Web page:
Adult-onset leukoencephalopathy with axonal spheroids and pigmented glia (ALSP) is a rare neurological disease caused by an autosomal dominant genetic mutation in the CSF1R gene (colony-stimulating factor 1 receptor) on chromosome 5. An autosomal dominant disease means that each child born to someone who has the CSF1R gene mutation has a 50% chance of also having this mutation. Because ALSP is often diagnosed after the childbearing years, most individuals have already had children by the time they are aware they have the disease. Currently there is no newborn genetic testing for the CSF1R gene mutation that causes ALSP since this is considered an adult-onset disease.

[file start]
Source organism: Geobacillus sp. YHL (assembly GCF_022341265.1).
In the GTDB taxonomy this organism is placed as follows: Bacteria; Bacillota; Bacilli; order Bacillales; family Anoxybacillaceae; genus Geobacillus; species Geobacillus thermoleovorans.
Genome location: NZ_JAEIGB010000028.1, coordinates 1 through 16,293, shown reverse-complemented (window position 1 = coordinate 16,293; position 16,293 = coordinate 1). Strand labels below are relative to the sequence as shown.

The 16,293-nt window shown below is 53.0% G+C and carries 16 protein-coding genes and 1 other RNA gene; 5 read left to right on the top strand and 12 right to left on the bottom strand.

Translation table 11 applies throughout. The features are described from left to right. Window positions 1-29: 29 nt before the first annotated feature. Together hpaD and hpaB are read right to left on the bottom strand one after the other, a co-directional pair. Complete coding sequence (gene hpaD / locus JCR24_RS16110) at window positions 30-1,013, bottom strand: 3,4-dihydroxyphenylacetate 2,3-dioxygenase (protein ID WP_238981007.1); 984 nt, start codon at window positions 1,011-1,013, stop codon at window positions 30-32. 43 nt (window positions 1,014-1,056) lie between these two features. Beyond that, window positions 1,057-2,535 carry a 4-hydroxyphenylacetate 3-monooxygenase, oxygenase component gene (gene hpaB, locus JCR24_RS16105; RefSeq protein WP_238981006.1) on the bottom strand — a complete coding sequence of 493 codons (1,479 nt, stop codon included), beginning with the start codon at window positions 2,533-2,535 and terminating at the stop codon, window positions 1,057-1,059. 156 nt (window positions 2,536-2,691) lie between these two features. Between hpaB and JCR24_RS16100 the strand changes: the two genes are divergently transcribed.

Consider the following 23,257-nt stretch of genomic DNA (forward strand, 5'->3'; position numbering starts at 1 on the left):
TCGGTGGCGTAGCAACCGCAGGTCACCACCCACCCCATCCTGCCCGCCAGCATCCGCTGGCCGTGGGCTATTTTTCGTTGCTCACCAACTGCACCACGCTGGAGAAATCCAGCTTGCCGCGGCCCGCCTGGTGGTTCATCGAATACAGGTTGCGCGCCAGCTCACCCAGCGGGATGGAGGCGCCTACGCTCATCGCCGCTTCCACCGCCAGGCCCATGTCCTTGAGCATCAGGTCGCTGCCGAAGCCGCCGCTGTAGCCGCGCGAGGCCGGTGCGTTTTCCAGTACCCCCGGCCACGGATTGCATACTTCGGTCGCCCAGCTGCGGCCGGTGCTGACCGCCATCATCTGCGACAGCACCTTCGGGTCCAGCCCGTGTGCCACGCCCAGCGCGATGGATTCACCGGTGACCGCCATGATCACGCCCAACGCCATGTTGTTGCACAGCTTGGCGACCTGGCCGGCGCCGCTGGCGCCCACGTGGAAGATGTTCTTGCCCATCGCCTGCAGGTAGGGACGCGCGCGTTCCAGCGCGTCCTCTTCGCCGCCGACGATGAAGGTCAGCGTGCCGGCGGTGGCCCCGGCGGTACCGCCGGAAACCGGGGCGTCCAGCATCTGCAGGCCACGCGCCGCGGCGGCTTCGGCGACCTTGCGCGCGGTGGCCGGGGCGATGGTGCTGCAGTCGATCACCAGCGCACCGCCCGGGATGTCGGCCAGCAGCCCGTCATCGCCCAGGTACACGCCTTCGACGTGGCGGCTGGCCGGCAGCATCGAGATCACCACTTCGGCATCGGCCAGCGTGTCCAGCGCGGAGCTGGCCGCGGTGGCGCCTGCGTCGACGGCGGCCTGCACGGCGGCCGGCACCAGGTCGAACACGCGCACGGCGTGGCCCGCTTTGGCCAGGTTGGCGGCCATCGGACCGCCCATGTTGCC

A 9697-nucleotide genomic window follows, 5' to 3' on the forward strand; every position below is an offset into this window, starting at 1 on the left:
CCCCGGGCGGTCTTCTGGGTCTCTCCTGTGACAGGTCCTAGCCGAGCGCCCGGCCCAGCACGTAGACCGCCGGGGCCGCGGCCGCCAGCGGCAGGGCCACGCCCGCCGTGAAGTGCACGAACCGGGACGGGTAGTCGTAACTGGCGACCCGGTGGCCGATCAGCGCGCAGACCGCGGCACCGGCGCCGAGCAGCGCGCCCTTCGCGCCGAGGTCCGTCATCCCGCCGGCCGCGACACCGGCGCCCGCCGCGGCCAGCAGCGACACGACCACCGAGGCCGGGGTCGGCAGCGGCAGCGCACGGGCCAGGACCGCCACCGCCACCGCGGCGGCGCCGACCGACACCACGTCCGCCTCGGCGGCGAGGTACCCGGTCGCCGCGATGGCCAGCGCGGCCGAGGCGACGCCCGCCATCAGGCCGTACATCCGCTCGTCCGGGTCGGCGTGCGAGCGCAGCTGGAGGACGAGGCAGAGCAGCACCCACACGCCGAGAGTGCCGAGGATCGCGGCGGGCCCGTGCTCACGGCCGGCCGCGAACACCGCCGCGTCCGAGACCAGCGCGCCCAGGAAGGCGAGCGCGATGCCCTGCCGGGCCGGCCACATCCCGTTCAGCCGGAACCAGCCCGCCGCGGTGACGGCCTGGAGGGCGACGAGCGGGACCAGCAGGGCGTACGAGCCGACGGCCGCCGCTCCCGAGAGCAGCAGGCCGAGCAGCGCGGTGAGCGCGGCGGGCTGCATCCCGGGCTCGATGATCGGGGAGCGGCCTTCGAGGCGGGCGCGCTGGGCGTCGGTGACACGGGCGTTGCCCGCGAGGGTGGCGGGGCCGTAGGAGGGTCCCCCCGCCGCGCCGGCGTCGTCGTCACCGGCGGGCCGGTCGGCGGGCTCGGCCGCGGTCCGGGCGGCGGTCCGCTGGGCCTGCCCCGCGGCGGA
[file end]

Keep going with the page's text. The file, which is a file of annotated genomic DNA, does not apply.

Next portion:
ALSP was previously known as two diseases: hereditary diffuse leukoencephalopathy with spheroids (HDLS) and pigmentary orthochromatic leukodystrophy (POLD). After the discovery of the gene mutation, these two diseases have become known as one entity: ALSP.
The CSF1R mutation affects cells within the body that are part of the immune system. These cells are called macrophages and microglia. The mutation causes neurons to be misshapen due to the presence of spheroids in part of the cell. Macrophages take myelin away from the misshaped neurons which causes further damage. The CSF1R mutation also leads to underactive microglia, cells that are normally protective for neurons. The combination of neuron spheroids, lack of myelin, and underactive microglia are what cause the symptoms of ALSP.
ALSP is one of a group of adult-onset leukodystrophy disorders. Because it is a rare disease, the actual number of cases are unknown.
Sisters’ Hope Foundation would like to thank https://www.alspinfo.com/ for allowing us to share some of their informative materials about ALSP and the CSF1R mutation.